He was Chair of the School of Architecture at Universidad Simón Bolívar, as well as a professor in this School’s Departments of Architecture and City and Regional Planning. He was Director of Urban Development of Venezuela. He was cofounder and professor of the Urban Design program and Director of the Mayor’s Institute in Urban Design at Universidad Metropolitana, both created with the support of Harvard University, in Caracas, Venezuela.
He is currently Associate Professor of Practice in the Department of Landscape Architecture at the University of Pennsylvania, teaching cross-disciplinary studios and theory/case study courses with an emphasis on the Global South. The production and products of his studios are frequently shared with partners in the host cities inducing further discussions and changes in local policies.
His main area of research focuses on the notion of Informal Armatures, a method to address the rampant self-constructed urbanization, which is already the dominant urban form in many countries of the Global South. These ideas condensed in his recent publications Planning and Design for Future Informal Settlements: Shaping the Self-Constructed City and El diseño de
He is Honorary Professor of the Universidad Rafael Urdaneta, Maracaibo, Venezuela and twice recipient of the G. Holmes Perkins Award for distinguished teaching at PennDesign. Since he joined PnnDesign, over 20 projects developed by his students have received ASLA, ULI, and Edmund Bacon Awards. He was co-recipient of the Venezuelan National Architecture Award in 2000 and in 2016.
The University of Florida is an American public land-grant, sea-grant, and space-grant research university on a 2,000-acre (8.1 km2) campus in Gainesville, Florida and traces its origins to 1853. The University of Florida is home to sixteen academic colleges and more than 150 research centers and institutes. It offers multiple graduate professional programs—including business administration, engineering, law, dentistry, medicine, and veterinary medicine—on one contiguous campus, and administers 123 master’s degree programs and seventy-six doctoral degree programs in eighty-seven schools and departments.
The International Network for Tropical Architecture (iNTA) is formed as a networking platform for international researchers and practitioners to collaborate and learn from each other about problems and solutions pertaining to architecture and urban design in the tropical (and sub-tropical) regions, because of the shared climatic imperatives and opportunities in like regions. Tropical Architecture refers to man-made architectural and urban environments relating to the climatic and natural conditions of the tropical (and sub-tropical) regions, and interacting with various local specifics of culture, urban fabric and technology.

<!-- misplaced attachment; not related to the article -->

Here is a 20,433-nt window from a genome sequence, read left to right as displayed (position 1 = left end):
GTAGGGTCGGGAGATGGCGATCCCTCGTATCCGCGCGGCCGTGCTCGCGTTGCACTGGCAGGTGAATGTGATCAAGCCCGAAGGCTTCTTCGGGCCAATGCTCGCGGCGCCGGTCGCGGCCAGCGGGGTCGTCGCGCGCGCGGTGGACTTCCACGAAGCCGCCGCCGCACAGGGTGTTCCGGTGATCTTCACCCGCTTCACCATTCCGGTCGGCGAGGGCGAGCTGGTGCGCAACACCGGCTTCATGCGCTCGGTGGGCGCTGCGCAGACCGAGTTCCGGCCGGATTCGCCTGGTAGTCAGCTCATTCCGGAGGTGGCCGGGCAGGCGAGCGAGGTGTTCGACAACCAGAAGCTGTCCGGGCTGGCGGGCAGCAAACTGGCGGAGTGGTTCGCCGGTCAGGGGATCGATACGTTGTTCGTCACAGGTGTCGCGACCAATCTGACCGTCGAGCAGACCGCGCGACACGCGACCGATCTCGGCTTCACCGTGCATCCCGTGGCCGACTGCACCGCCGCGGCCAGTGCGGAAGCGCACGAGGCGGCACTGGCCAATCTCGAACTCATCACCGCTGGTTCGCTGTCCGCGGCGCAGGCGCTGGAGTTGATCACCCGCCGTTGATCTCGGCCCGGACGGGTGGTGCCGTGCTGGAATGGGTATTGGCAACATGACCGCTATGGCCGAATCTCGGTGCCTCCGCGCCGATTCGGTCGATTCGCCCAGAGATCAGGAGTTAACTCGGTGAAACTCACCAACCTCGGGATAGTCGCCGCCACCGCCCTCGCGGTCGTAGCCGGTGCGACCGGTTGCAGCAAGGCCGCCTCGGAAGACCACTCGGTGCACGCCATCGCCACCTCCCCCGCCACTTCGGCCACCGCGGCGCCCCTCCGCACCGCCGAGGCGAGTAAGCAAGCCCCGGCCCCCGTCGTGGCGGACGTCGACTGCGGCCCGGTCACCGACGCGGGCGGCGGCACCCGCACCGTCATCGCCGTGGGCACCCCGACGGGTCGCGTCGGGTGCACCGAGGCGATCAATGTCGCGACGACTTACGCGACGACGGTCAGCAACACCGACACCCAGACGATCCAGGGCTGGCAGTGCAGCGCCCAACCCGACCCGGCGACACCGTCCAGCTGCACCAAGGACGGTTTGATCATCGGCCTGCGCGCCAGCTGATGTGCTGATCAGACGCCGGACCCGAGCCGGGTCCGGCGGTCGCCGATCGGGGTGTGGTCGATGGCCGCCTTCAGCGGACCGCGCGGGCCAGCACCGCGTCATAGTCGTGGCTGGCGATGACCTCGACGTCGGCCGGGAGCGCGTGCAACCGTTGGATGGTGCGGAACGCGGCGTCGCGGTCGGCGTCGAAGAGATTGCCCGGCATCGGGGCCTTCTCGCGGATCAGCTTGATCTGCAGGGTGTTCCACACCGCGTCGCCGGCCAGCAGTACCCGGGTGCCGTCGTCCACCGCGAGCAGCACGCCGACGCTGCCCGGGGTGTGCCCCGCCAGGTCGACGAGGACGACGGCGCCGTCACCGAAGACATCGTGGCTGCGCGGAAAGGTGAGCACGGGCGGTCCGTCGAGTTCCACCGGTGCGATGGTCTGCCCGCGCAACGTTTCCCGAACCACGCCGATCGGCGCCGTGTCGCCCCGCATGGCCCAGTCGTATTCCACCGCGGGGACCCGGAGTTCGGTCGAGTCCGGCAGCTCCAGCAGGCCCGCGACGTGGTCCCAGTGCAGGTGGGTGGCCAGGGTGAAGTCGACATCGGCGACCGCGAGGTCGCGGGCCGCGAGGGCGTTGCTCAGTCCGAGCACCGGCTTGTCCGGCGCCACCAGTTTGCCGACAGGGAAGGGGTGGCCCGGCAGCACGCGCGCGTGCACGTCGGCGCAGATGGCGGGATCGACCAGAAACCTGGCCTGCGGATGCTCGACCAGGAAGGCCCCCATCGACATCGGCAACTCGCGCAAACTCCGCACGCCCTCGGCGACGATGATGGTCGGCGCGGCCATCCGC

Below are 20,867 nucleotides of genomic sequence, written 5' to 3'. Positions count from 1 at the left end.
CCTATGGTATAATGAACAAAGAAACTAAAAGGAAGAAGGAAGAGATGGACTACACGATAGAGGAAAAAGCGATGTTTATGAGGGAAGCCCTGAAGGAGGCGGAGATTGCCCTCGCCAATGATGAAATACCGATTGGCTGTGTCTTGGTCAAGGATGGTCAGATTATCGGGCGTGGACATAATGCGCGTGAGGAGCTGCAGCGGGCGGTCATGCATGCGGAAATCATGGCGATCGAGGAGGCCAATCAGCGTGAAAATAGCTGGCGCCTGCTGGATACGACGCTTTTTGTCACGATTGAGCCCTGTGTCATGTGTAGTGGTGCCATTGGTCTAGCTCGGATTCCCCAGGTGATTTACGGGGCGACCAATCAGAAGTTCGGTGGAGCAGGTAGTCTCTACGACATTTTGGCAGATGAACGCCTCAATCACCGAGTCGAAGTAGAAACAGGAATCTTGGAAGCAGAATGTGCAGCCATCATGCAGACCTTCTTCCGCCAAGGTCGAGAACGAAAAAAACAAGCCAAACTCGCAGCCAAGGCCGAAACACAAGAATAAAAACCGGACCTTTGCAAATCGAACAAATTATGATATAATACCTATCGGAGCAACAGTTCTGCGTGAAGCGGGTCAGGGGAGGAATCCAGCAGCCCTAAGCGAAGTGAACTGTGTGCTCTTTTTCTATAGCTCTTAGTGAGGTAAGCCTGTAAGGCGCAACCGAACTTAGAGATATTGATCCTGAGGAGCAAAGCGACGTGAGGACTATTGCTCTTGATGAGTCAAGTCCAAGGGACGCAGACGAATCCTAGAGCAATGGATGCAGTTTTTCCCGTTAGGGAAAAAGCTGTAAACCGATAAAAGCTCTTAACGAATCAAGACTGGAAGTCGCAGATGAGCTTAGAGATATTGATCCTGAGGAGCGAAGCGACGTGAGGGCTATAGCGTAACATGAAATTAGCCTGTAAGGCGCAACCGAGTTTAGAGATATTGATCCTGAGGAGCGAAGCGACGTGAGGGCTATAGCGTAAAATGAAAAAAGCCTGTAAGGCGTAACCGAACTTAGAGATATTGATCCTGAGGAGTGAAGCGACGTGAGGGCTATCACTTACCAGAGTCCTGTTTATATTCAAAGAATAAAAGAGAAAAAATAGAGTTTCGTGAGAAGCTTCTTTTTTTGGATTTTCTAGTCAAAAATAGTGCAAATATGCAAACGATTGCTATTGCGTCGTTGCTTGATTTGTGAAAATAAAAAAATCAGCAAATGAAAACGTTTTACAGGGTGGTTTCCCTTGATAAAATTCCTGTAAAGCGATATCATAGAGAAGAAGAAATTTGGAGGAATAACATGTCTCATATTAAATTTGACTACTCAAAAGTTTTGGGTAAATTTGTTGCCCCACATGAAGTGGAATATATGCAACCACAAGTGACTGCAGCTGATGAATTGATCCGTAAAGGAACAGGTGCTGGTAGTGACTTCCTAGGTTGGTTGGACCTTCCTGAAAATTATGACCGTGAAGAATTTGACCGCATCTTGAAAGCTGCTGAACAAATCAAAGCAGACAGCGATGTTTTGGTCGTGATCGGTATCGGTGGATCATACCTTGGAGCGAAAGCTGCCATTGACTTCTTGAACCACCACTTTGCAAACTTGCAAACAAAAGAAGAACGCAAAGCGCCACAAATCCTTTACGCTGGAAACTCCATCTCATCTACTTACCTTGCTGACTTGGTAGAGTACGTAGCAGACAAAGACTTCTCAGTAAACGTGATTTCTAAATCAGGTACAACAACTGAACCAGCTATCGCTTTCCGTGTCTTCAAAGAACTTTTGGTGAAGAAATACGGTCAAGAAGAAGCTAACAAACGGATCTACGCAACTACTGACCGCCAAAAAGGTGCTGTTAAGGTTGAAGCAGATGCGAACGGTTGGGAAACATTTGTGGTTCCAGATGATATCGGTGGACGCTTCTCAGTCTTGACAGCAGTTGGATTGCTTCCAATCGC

The Center for Hydro-generated Urbanism (CHU) proposes new paradigms for the evolution of water-based settlements. From retrofitting the metropolis to envisioning future development on the water, CHU advocates a reconsideration of fluvial and coastal urbanism and a recalibration of our settlement patterns in the context of climate variability; sea level rise and flooding; water, waste, mobility, and energy management; global economic shifts; post-industrial legacies; urban retreat, environmental migration and population growth within a urbanizing world. The Center develops interdisciplinary research and collaborative programs, symposia, and academic courses bringing global involvement in prospective studies on adaptation, environmental justice, and asset preservation of water borne cities around the world.
Attendees contact hotel directly:
(352)376-1661 and use the code INT
or use the link below: